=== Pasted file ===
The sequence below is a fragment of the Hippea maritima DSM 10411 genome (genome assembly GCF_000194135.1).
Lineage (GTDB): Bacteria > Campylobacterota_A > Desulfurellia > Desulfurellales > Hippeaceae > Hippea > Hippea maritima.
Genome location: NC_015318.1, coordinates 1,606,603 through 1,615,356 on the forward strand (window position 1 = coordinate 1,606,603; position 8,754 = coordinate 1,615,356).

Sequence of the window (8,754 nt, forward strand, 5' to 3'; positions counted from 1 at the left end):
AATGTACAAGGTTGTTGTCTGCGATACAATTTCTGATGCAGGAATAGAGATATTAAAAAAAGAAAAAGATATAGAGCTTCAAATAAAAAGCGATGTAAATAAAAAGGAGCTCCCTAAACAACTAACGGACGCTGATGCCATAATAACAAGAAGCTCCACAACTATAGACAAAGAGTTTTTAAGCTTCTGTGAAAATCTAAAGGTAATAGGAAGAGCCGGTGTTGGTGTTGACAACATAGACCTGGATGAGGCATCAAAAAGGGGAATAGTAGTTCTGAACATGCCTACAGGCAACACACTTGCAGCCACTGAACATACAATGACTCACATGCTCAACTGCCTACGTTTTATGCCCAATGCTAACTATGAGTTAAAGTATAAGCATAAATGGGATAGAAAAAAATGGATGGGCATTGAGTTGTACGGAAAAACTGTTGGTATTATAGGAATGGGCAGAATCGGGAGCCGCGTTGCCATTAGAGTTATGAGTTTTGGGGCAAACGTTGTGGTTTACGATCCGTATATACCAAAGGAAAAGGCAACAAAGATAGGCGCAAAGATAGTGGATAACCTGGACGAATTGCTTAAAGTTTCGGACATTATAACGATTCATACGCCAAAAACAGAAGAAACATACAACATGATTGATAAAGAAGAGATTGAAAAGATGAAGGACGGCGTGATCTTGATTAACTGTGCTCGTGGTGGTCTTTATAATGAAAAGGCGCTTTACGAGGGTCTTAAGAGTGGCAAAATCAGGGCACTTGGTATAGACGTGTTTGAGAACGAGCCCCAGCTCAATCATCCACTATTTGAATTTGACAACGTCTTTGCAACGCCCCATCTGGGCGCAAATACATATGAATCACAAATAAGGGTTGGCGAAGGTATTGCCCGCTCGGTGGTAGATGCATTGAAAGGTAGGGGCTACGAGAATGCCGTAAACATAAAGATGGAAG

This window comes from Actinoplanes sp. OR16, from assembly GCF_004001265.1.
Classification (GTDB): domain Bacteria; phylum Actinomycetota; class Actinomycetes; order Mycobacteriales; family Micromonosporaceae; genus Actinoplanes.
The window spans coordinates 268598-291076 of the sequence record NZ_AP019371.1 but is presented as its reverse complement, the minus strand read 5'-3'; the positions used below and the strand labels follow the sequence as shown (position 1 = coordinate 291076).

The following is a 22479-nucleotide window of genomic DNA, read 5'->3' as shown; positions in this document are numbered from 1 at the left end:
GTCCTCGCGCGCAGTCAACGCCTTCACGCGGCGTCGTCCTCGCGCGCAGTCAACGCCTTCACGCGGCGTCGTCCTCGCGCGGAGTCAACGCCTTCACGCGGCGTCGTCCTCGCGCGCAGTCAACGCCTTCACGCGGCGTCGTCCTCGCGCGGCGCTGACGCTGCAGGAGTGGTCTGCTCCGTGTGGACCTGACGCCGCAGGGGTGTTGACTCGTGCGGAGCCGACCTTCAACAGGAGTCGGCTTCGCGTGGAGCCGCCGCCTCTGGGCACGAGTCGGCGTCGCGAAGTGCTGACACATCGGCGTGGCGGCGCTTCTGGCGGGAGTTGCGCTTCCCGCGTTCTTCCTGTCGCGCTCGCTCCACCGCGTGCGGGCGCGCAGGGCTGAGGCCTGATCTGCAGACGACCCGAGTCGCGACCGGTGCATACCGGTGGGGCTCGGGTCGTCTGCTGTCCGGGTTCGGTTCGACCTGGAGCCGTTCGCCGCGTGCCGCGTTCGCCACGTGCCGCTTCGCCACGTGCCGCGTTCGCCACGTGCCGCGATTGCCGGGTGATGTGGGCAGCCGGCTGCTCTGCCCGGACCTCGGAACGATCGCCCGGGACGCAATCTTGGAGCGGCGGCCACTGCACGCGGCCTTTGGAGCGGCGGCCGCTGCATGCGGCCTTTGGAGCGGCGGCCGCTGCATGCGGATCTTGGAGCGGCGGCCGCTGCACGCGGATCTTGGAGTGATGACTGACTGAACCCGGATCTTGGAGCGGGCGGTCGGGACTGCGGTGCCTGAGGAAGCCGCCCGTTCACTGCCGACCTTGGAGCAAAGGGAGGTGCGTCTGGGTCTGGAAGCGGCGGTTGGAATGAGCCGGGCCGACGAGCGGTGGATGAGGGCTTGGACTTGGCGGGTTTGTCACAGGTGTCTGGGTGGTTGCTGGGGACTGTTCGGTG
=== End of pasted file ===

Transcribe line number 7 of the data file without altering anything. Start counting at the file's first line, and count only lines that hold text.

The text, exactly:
Classification (GTDB): domain Bacteria; phylum Actinomycetota; class Actinomycetes; order Mycobacteriales; family Micromonosporaceae; genus Actinoplanes.